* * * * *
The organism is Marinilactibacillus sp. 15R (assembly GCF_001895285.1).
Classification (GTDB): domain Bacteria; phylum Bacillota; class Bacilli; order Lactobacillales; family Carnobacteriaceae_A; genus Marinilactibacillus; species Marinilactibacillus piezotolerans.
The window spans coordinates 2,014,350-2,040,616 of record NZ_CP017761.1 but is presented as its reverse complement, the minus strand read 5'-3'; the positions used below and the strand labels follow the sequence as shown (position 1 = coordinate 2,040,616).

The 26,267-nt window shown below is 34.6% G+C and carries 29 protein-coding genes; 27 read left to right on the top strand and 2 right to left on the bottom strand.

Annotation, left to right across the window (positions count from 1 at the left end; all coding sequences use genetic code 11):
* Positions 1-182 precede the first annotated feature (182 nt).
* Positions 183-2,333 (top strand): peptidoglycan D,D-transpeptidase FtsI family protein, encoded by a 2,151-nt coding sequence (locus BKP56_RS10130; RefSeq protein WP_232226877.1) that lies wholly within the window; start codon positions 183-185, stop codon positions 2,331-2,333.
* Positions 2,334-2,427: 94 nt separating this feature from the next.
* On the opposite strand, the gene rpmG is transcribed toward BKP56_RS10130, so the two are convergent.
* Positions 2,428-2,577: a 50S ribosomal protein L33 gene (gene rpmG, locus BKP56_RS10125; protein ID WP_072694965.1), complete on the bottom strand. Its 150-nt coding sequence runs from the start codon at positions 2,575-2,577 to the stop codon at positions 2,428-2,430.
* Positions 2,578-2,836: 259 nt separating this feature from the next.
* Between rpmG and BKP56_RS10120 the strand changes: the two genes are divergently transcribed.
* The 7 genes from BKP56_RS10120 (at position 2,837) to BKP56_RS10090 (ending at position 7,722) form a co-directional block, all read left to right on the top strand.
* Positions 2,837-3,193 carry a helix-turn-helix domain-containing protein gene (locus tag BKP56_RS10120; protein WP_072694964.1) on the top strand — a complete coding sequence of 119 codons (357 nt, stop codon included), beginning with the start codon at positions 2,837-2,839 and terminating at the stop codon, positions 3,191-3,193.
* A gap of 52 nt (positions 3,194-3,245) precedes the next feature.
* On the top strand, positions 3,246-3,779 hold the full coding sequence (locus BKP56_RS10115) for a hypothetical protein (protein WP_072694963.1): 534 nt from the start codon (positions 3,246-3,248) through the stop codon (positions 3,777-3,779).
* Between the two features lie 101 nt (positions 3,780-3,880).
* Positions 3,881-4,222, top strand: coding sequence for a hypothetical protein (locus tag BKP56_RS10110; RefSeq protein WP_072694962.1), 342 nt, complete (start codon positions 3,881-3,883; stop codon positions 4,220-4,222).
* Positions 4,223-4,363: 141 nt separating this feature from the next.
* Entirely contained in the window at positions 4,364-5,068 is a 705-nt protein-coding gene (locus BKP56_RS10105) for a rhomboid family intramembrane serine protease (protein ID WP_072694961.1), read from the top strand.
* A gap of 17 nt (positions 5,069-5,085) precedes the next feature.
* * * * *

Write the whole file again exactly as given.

The organism is Marinilactibacillus sp. 15R (assembly GCF_001895285.1).
Classification (GTDB): domain Bacteria; phylum Bacillota; class Bacilli; order Lactobacillales; family Carnobacteriaceae_A; genus Marinilactibacillus; species Marinilactibacillus piezotolerans.
The window spans coordinates 2,014,350-2,040,616 of record NZ_CP017761.1 but is presented as its reverse complement, the minus strand read 5'-3'; the positions used below and the strand labels follow the sequence as shown (position 1 = coordinate 2,040,616).

The 26,267-nt window shown below is 34.6% G+C and carries 29 protein-coding genes; 27 read left to right on the top strand and 2 right to left on the bottom strand.

Annotation, left to right across the window (positions count from 1 at the left end; all coding sequences use genetic code 11):
* Positions 1-182 precede the first annotated feature (182 nt).
* Positions 183-2,333 (top strand): peptidoglycan D,D-transpeptidase FtsI family protein, encoded by a 2,151-nt coding sequence (locus BKP56_RS10130; RefSeq protein WP_232226877.1) that lies wholly within the window; start codon positions 183-185, stop codon positions 2,331-2,333.
* Positions 2,334-2,427: 94 nt separating this feature from the next.
* On the opposite strand, the gene rpmG is transcribed toward BKP56_RS10130, so the two are convergent.
* Positions 2,428-2,577: a 50S ribosomal protein L33 gene (gene rpmG, locus BKP56_RS10125; protein ID WP_072694965.1), complete on the bottom strand. Its 150-nt coding sequence runs from the start codon at positions 2,575-2,577 to the stop codon at positions 2,428-2,430.
* Positions 2,578-2,836: 259 nt separating this feature from the next.
* Between rpmG and BKP56_RS10120 the strand changes: the two genes are divergently transcribed.
* The 7 genes from BKP56_RS10120 (at position 2,837) to BKP56_RS10090 (ending at position 7,722) form a co-directional block, all read left to right on the top strand.
* Positions 2,837-3,193 carry a helix-turn-helix domain-containing protein gene (locus tag BKP56_RS10120; protein WP_072694964.1) on the top strand — a complete coding sequence of 119 codons (357 nt, stop codon included), beginning with the start codon at positions 2,837-2,839 and terminating at the stop codon, positions 3,191-3,193.
* A gap of 52 nt (positions 3,194-3,245) precedes the next feature.
* On the top strand, positions 3,246-3,779 hold the full coding sequence (locus BKP56_RS10115) for a hypothetical protein (protein WP_072694963.1): 534 nt from the start codon (positions 3,246-3,248) through the stop codon (positions 3,777-3,779).
* Between the two features lie 101 nt (positions 3,780-3,880).
* Positions 3,881-4,222, top strand: coding sequence for a hypothetical protein (locus tag BKP56_RS10110; RefSeq protein WP_072694962.1), 342 nt, complete (start codon positions 3,881-3,883; stop codon positions 4,220-4,222).
* Positions 4,223-4,363: 141 nt separating this feature from the next.
* Entirely contained in the window at positions 4,364-5,068 is a 705-nt protein-coding gene (locus BKP56_RS10105) for a rhomboid family intramembrane serine protease (protein ID WP_072694961.1), read from the top strand.
* A gap of 17 nt (positions 5,069-5,085) precedes the next feature.